English Learners

DIRECTOR: Anne Auger
617 394 2400 (interpreters available)
E-mail: aauger@everett.k12.ma.us

PARENT LIAISON: Rixy Reyes-Oseguera
617 394 2490 (Spanish, interpreters available)
E-mail: rixyro@everett.k12.ma.us

Our English Learners are critical thinkers who bring many strengths and a wealth of experience to their classes. Their motivation for learning is truly inspirational. While we develop their proficiency skills in English, and ex-pand their knowledge in all subject areas, we want to strengthen the link between parents and guardians with the schools.  If you have any questions about our English

Learner programming please call us!

Happy Fall
The theme for this newsletter is, “Everett English Learners Reaching New Heights” — because of the inspiring work we are seeing from our Els already this school year, and it is only the beginning! Our English Learner Community is also “reaching new heights” with our enrollment! We are up to 2,007 English Learners in Everett in grades Pre-K through 12!
Throughout this edition, you will see samples of Els engaged in STEM (Science, Technology, Engineering and Math) projects that require creative problem solving and lots of group collaboration. English Learners thrive in this arena. You’ll also see examples of English Learners giving group presentations to their peers, creating websites and robots, and developing their writing. In addition, English Learners are engaging in career skills in our high school’s academy model including carpentry and culinary.
At the Lafayette, Parlin, Whittier and Keverian Schools we are continuing to grow our co-teaching model. In these schools, our English Learners receive instruction form a classroom teacher and an English as a Second Language (ESL) teacher in the same room. The results impress me every-day. Our English Learners are working with the same content as the Non-English Learners in their grade levels. They are engaged and excited to work with their peers. I hope you visit your child's school for conferences and special events through the year so you can see their work displayed and hear their teach-er’s pride in their accomplishments. I feel fortunate to see them in action every day.
EL Director
The EPS has transitioned from instructing English Learners in grades K-5 in separate settings with separate curricula to inclusive practices in the elementary classroom that leverage the co-teaching of a classroom teacher and an English as a Second Language (ESL) teacher.  All students receive the rigorous, standard aligned Reach for Reading Curricula. Before, many English Learners received curricula during ESL class that was not aligned with grade level content, and did not target the skills necessary to master the MCAS assessments. Now, ESL teachers utilize the fiction and non-fiction texts to develop both content and language simultaneously. This is an accelerated model of learning, that achieves academic mastery not with years of remediation, but rather with access to engaging, grade-level content with strategic language supports. ELs interact with Native English Speakers throughout the day, and both groups benefit from diverse classrooms with diverse worldviews and experiences.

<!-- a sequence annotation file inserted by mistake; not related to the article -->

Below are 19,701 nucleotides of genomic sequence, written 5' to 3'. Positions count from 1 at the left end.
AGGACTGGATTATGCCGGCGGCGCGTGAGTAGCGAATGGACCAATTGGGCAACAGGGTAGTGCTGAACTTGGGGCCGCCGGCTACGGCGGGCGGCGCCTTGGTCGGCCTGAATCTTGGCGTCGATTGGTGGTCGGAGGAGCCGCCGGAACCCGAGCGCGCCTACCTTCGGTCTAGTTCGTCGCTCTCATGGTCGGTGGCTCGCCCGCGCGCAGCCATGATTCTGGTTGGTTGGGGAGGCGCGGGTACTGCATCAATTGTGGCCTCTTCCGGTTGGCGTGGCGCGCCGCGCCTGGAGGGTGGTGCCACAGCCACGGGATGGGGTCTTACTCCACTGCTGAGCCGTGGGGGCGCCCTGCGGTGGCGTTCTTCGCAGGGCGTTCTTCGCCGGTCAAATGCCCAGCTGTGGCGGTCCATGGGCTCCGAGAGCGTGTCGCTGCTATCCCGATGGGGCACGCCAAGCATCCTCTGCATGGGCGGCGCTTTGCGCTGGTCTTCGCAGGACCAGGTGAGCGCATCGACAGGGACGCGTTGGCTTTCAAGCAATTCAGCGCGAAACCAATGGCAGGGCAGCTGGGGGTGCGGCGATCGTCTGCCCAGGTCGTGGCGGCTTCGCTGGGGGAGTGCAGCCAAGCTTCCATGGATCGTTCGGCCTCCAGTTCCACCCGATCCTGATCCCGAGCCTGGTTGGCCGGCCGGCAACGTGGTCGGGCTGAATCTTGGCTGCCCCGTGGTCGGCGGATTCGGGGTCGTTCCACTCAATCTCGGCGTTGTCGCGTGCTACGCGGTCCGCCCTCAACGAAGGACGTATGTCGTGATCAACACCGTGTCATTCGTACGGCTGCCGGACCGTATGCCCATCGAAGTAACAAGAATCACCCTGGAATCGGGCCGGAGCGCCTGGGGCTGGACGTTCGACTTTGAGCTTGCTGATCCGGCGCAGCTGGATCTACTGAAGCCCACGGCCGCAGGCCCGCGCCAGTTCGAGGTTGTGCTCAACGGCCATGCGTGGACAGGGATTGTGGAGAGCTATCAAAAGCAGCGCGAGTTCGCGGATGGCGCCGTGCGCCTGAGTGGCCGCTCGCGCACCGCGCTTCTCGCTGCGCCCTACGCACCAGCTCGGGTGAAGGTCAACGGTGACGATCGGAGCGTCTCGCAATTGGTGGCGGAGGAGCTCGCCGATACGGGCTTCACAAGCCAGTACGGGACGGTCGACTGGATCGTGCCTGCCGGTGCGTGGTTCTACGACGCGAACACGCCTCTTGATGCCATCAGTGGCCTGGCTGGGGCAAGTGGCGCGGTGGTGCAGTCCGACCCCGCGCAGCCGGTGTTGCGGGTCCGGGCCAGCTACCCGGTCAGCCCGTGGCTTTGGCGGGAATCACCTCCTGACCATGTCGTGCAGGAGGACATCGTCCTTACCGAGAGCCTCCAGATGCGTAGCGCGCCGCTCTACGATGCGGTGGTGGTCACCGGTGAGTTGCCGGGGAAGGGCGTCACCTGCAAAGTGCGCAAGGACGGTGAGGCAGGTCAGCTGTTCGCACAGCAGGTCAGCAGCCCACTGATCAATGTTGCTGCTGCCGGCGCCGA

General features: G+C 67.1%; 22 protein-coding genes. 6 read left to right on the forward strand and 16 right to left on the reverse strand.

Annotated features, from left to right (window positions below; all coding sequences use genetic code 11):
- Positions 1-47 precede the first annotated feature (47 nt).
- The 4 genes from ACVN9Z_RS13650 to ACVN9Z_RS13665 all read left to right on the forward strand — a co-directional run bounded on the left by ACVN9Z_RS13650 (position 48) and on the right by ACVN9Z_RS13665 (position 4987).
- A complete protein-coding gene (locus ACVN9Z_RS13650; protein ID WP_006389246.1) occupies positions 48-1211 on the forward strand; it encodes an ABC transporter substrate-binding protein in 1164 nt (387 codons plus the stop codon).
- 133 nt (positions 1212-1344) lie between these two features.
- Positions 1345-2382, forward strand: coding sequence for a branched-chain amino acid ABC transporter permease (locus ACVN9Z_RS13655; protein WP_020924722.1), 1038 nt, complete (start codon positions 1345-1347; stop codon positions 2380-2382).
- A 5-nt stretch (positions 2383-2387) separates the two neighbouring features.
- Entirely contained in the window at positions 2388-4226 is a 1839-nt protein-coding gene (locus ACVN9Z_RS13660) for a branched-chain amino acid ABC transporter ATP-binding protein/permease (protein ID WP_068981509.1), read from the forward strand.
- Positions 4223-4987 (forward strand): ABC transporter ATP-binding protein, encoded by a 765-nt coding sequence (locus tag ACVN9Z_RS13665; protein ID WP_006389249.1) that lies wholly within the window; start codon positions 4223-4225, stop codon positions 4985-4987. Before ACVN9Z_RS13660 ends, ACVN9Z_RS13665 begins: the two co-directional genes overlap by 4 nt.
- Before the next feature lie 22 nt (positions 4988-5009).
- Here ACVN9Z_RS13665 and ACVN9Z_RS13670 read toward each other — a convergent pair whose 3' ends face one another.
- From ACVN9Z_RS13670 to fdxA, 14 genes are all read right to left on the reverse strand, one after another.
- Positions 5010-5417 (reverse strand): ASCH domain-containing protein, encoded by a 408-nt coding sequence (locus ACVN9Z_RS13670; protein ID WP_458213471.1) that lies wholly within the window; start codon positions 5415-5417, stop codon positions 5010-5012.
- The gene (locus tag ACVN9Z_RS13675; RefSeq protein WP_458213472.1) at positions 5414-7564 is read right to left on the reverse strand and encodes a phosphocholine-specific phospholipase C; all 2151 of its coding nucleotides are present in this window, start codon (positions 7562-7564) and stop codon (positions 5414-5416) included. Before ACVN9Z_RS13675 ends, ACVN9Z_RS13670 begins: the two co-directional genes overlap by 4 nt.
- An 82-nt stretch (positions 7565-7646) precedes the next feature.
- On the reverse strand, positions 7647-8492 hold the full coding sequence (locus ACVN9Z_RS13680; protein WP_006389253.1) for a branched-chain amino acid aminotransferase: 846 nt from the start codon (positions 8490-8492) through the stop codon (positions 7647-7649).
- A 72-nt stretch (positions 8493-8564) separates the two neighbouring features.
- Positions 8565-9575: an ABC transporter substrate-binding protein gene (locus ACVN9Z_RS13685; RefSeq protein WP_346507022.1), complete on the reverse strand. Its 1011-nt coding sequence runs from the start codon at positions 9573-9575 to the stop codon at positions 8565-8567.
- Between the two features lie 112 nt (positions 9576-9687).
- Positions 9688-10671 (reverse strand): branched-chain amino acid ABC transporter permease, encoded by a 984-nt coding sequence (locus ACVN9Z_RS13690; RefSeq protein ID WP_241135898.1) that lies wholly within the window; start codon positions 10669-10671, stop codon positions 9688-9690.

In grades 6-8, we now have standalone English as a Second Language (ESL) classes for our middle school English Learners that utilize the National Geographic INSIDE curricula. This curricula is responsive to the needs of ELs in 6-8 because it develops language alongside age appropriate fiction and non-fiction. Like our elementary model, we use curricula that is aligned with MCAS skills so our English Learners, no matter where they are in their language development, access higher order thinking and are able to succeed on standardized tests.  ESL teachers also have opportunities in their schedule to support ELs in Math and/or Science.  Before, middle school ELs were not placed in travel groups based on their English proficiency.  Now, at the Parlin and Keverian schools, Level 1, 2 and 3 ELs travel together.  This has strengthened Math, Science and History instruction to meet the needs of these students. Middle school content teachers work closely with their grade-level ESL teachers to plan differentiated instruction, and EPS has offered several rounds of professional development and coaching support to meet the needs of these homogenous groups. All middle school teachers take ownership for teaching their content in addition to the language of their content to ELs.  

The English Learner (EL) program performs the following activities:
• Determines annually, not earlier than October 1, the number of English Learners in the schools, and classifies them according to grade level, primary language and the EL program in which they are enrolled.
• Screens all incoming students using a Home Language Survey and, based on the results of the survey, assesses students for English proficiency in reading, writing, speaking and listening using the Massachusetts uses Kindergarten W-APT, WIDA MODEL for Kindergarten, and WIDA Screener for Grades 1-12.
• Places students with limited English proficiency (LEP) in a Sheltered English Immersion (SEI) classroom that provides sheltered content instruction as well as explicit English Language Development (ELD/ESL) instruction.